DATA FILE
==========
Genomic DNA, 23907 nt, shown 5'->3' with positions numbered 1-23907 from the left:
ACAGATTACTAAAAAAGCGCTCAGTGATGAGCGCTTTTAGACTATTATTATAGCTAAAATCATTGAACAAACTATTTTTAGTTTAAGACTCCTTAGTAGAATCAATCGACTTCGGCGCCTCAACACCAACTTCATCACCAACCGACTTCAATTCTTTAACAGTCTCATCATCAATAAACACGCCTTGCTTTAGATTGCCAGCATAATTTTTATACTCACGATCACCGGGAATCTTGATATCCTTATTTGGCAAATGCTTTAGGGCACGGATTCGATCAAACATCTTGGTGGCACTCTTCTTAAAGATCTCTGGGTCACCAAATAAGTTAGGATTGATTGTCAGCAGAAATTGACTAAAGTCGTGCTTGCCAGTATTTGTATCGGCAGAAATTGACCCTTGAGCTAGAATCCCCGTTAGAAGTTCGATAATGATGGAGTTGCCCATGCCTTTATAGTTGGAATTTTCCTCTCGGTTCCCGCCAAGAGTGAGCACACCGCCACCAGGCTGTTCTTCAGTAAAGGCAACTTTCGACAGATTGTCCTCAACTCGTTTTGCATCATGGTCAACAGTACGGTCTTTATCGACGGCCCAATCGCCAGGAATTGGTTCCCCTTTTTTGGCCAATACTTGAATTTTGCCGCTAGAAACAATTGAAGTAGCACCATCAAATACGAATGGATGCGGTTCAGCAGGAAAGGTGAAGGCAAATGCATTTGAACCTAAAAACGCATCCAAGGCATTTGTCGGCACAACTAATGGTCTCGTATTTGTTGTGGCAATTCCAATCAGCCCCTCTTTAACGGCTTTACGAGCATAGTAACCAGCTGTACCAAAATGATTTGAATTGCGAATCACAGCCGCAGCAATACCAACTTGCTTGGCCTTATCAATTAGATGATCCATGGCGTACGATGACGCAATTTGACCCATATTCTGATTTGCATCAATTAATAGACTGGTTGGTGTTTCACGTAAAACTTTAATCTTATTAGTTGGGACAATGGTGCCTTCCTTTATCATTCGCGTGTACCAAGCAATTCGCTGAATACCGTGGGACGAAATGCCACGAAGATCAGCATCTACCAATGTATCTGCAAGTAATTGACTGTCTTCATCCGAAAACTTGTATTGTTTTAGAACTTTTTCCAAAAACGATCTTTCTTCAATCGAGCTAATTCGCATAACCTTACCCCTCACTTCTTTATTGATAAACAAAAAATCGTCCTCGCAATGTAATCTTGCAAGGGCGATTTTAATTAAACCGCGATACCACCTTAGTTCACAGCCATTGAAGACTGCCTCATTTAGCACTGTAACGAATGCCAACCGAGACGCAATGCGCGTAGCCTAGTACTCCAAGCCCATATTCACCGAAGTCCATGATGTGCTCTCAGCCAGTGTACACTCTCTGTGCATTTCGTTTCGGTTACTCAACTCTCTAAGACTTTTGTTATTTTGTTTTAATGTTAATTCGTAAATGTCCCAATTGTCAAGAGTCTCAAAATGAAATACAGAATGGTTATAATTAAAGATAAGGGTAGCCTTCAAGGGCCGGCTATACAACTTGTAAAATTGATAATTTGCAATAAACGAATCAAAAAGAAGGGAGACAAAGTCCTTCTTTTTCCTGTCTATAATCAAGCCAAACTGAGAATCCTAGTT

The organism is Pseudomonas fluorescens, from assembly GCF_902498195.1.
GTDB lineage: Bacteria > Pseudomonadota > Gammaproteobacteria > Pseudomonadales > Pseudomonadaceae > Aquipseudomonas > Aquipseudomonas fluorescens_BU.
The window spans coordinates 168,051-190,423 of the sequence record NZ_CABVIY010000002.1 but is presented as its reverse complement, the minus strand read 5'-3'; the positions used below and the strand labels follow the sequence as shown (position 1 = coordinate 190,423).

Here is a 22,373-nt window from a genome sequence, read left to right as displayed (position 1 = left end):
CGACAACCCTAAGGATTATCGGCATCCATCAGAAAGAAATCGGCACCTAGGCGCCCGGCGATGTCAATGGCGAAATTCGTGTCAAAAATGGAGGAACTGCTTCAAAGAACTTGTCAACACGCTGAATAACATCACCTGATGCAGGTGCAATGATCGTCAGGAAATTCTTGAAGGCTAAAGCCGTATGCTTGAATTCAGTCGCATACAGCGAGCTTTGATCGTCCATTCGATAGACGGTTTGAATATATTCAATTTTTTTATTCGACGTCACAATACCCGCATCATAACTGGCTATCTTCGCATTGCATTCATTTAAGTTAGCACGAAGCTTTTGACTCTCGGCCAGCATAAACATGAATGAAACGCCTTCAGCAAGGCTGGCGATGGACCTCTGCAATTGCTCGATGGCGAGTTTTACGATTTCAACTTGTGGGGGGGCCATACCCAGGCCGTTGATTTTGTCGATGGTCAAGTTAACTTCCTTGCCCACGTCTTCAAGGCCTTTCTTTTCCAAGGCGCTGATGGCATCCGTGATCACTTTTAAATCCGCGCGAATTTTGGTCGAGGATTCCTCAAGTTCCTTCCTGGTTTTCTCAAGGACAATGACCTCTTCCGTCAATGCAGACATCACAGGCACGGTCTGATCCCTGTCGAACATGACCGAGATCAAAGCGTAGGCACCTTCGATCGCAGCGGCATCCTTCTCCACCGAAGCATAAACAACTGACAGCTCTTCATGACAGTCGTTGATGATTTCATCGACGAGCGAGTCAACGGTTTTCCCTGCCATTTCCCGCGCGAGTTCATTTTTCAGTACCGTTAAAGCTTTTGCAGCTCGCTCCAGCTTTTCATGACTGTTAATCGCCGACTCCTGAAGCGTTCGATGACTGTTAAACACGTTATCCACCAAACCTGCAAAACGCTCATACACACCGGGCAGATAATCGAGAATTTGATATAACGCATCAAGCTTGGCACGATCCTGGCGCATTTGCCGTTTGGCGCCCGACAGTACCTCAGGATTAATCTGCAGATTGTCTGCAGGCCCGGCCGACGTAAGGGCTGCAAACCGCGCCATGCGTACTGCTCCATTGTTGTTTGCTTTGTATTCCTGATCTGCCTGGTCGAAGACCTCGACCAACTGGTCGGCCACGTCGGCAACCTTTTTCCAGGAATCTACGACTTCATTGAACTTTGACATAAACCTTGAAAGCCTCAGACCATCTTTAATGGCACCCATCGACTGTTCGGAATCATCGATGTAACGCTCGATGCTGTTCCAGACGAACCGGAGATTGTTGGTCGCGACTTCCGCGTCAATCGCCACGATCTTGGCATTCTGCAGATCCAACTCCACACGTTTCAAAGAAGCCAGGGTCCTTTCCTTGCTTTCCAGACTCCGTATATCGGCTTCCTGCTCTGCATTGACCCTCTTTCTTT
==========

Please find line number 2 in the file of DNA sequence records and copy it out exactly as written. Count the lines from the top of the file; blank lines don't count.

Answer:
ACAGATTACTAAAAAAGCGCTCAGTGATGAGCGCTTTTAGACTATTATTATAGCTAAAATCATTGAACAAACTATTTTTAGTTTAAGACTCCTTAGTAGAATCAATCGACTTCGGCGCCTCAACACCAACTTCATCACCAACCGACTTCAATTCTTTAACAGTCTCATCATCAATAAACACGCCTTGCTTTAGATTGCCAGCATAATTTTTATACTCACGATCACCGGGAATCTTGATATCCTTATTTGGCAAATGCTTTAGGGCACGGATTCGATCAAACATCTTGGTGGCACTCTTCTTAAAGATCTCTGGGTCACCAAATAAGTTAGGATTGATTGTCAGCAGAAATTGACTAAAGTCGTGCTTGCCAGTATTTGTATCGGCAGAAATTGACCCTTGAGCTAGAATCCCCGTTAGAAGTTCGATAATGATGGAGTTGCCCATGCCTTTATAGTTGGAATTTTCCTCTCGGTTCCCGCCAAGAGTGAGCACACCGCCACCAGGCTGTTCTTCAGTAAAGGCAACTTTCGACAGATTGTCCTCAACTCGTTTTGCATCATGGTCAACAGTACGGTCTTTATCGACGGCCCAATCGCCAGGAATTGGTTCCCCTTTTTTGGCCAATACTTGAATTTTGCCGCTAGAAACAATTGAAGTAGCACCATCAAATACGAATGGATGCGGTTCAGCAGGAAAGGTGAAGGCAAATGCATTTGAACCTAAAAACGCATCCAAGGCATTTGTCGGCACAACTAATGGTCTCGTATTTGTTGTGGCAATTCCAATCAGCCCCTCTTTAACGGCTTTACGAGCATAGTAACCAGCTGTACCAAAATGATTTGAATTGCGAATCACAGCCGCAGCAATACCAACTTGCTTGGCCTTATCAATTAGATGATCCATGGCGTACGATGACGCAATTTGACCCATATTCTGATTTGCATCAATTAATAGACTGGTTGGTGTTTCACGTAAAACTTTAATCTTATTAGTTGGGACAATGGTGCCTTCCTTTATCATTCGCGTGTACCAAGCAATTCGCTGAATACCGTGGGACGAAATGCCACGAAGATCAGCATCTACCAATGTATCTGCAAGTAATTGACTGTCTTCATCCGAAAACTTGTATTGTTTTAGAACTTTTTCCAAAAACGATCTTTCTTCAATCGAGCTAATTCGCATAACCTTACCCCTCACTTCTTTATTGATAAACAAAAAATCGTCCTCGCAATGTAATCTTGCAAGGGCGATTTTAATTAAACCGCGATACCACCTTAGTTCACAGCCATTGAAGACTGCCTCATTTAGCACTGTAACGAATGCCAACCGAGACGCAATGCGCGTAGCCTAGTACTCCAAGCCCATATTCACCGAAGTCCATGATGTGCTCTCAGCCAGTGTACACTCTCTGTGCATTTCGTTTCGGTTACTCAACTCTCTAAGACTTTTGTTATTTTGTTTTAATGTTAATTCGTAAATGTCCCAATTGTCAAGAGTCTCAAAATGAAATACAGAATGGTTATAATTAAAGATAAGGGTAGCCTTCAAGGGCCGGCTATACAACTTGTAAAATTGATAATTTGCAATAAACGAATCAAAAAGAAGGGAGACAAAGTCCTTCTTTTTCCTGTCTATAATCAAGCCAAACTGAGAATCCTAGTT